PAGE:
Understanding Distraction

by LP Steinbeck 6 months ago in humanity

Dealing with loss in a letter to a friend

Understanding Distraction
Holding hands at Brandy Bar, Oregon

Letter to my friend…

How can I make you understand that my phone is not an addiction, but yes, a distraction, from the pain? I know what I know about you, and the many others that have no idea about my pain, and I realize there is absolutely no way to explain it in a way that you could grasp this anguish; the days and nights without his touch, the dreams, the nightmares, the memories, and now, the worst yet, the inability to remember certain things about my late husband. Oh, I remember him, because he’s unforgettable, but in my efforts to distract myself from the pain that made me want to die a thousand deaths to avoid the waxing and waning from emptiness to sorrow, the sharpness of certain things dull. Ironically, now I mourn for the loss of the feeling, though cerebral, of his hand in mine in the middle of the night when my sleep was disturbed. I mourn for the reassurance from the times, in our beginning, when I still had the horrific nightmares that had plagued me for years. He bore it with me, and held me, even as I fought the invisible demons of the night.

I mourn, unable to hear the sound of his breathing in my mind.

There are no heroes now. Mine is gone, and everything we experienced together is all I have to remember love that accepted and didn’t judge. I am not ashamed of the desperation, and the seeking for comfort and care in the time since his passing, because it was real. I AM REAL. There is not a damn thing wrong with wanting one, at least ONE, person to hold me in the most empty moments, to soothe me when my heart breaks again, and again. It could have been anyone, not necessarily a lover, yet at least a friend. Lovers should not be jealous of a dead man, and the time he occupied, or the place he does still have in my life. No. You are not my lover, I know, though I would not assume more between us if you had empathy, compassion, concern, and chose to hold me long enough for the sorrow to go.

I know you care. You are eager for my life to progress, and for me to flourish, be strong, have new interests that have nary to do with the past. Moving on and letting go are two different things, and as a writer, the stories of my life, and those of the man I loved, burn within me to be shared, though I couldn’t bear it if even one soul mocked them. So, that which is most precious to me stays inside a little longer, as I pretend to be ’okay’ for a world, and a friend, that will never know what I had, or what I lose again every damn day.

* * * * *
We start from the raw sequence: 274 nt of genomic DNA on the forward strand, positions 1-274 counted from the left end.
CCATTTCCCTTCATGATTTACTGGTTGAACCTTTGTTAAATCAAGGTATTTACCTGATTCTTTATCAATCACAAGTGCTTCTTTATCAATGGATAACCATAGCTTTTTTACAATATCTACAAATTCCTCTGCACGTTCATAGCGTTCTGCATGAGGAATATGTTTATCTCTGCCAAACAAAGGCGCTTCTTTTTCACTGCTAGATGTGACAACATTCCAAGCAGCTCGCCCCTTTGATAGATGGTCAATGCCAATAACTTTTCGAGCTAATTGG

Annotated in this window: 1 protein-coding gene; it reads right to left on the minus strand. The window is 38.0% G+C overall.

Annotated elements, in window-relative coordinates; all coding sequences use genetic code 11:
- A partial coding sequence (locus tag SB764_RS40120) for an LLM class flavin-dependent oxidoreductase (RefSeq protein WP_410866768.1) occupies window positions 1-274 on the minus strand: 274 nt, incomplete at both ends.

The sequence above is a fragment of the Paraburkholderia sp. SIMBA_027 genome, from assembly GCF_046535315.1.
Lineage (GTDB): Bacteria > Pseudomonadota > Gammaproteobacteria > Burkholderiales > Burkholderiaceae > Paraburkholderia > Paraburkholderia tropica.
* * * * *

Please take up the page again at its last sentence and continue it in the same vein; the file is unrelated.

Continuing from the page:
You say I am addicted to my phone, and inside my mind, I claw at my invisible cage, sobbing through maniacal laughter. Yes, I will lie to myself that even one person cares, and look at pictures from the lives of family that is far away literally, and figuratively.

Animal videos, poetry, short stories, petty news, and not so petty all serve one purpose; to turn my attention somewhere else, albeit briefly.

Dear one, you are my friend because you have cared the most! Yet, my heart and soul remains beyond comprehension.

Must I grieve that now as well?

I woke in emptiness and pain again, instantly recalling our discussion from before I had gone to sleep, and how you said you could see me on my phone at different times in the night, and that I have it as a constant throughout the day. Oh, believe me, it is much less than it once was, and more, too. It has replaced the presence of some in my life that only sought to use me, as takers often do, making my little phone rather innocuous in comparison.

Last night, I sat my phone aside, determined to make it through the night, and life, come what may. I awoke three hours later, stifling my sobs until they finally stopped, your voice coming from the living room to ask me if I was alright when you heard me blowing my nose.

I did not lie when I said I will be alright.

LP Steinbeck
LP Steinbeck
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LP Steinbeck
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